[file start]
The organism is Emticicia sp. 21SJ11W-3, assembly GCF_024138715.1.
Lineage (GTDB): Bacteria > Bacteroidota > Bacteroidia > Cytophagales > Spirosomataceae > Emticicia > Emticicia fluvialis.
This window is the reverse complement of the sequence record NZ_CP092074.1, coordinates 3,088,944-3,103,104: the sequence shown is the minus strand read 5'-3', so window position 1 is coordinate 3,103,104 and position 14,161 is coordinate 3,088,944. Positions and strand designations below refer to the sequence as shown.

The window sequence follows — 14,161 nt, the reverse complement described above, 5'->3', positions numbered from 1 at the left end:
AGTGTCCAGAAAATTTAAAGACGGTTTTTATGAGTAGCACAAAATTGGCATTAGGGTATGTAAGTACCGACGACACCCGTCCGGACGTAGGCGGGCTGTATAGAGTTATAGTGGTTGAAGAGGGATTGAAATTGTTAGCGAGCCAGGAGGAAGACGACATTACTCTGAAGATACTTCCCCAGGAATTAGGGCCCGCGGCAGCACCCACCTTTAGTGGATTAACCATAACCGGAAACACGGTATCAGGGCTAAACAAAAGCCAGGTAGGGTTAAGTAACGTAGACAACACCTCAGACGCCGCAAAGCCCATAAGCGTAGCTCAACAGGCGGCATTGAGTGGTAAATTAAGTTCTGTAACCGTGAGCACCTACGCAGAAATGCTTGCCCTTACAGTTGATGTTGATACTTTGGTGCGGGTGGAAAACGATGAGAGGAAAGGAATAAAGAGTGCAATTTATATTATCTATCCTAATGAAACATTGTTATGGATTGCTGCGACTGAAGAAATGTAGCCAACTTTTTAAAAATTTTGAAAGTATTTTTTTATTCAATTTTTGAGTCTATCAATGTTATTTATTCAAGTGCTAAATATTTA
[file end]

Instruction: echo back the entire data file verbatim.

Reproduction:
The organism is Emticicia sp. 21SJ11W-3, assembly GCF_024138715.1.
Lineage (GTDB): Bacteria > Bacteroidota > Bacteroidia > Cytophagales > Spirosomataceae > Emticicia > Emticicia fluvialis.
This window is the reverse complement of the sequence record NZ_CP092074.1, coordinates 3,088,944-3,103,104: the sequence shown is the minus strand read 5'-3', so window position 1 is coordinate 3,103,104 and position 14,161 is coordinate 3,088,944. Positions and strand designations below refer to the sequence as shown.

The window sequence follows — 14,161 nt, the reverse complement described above, 5'->3', positions numbered from 1 at the left end:
AGTGTCCAGAAAATTTAAAGACGGTTTTTATGAGTAGCACAAAATTGGCATTAGGGTATGTAAGTACCGACGACACCCGTCCGGACGTAGGCGGGCTGTATAGAGTTATAGTGGTTGAAGAGGGATTGAAATTGTTAGCGAGCCAGGAGGAAGACGACATTACTCTGAAGATACTTCCCCAGGAATTAGGGCCCGCGGCAGCACCCACCTTTAGTGGATTAACCATAACCGGAAACACGGTATCAGGGCTAAACAAAAGCCAGGTAGGGTTAAGTAACGTAGACAACACCTCAGACGCCGCAAAGCCCATAAGCGTAGCTCAACAGGCGGCATTGAGTGGTAAATTAAGTTCTGTAACCGTGAGCACCTACGCAGAAATGCTTGCCCTTACAGTTGATGTTGATACTTTGGTGCGGGTGGAAAACGATGAGAGGAAAGGAATAAAGAGTGCAATTTATATTATCTATCCTAATGAAACATTGTTATGGATTGCTGCGACTGAAGAAATGTAGCCAACTTTTTAAAAATTTTGAAAGTATTTTTTTATTCAATTTTTGAGTCTATCAATGTTATTTATTCAAGTGCTAAATATTTA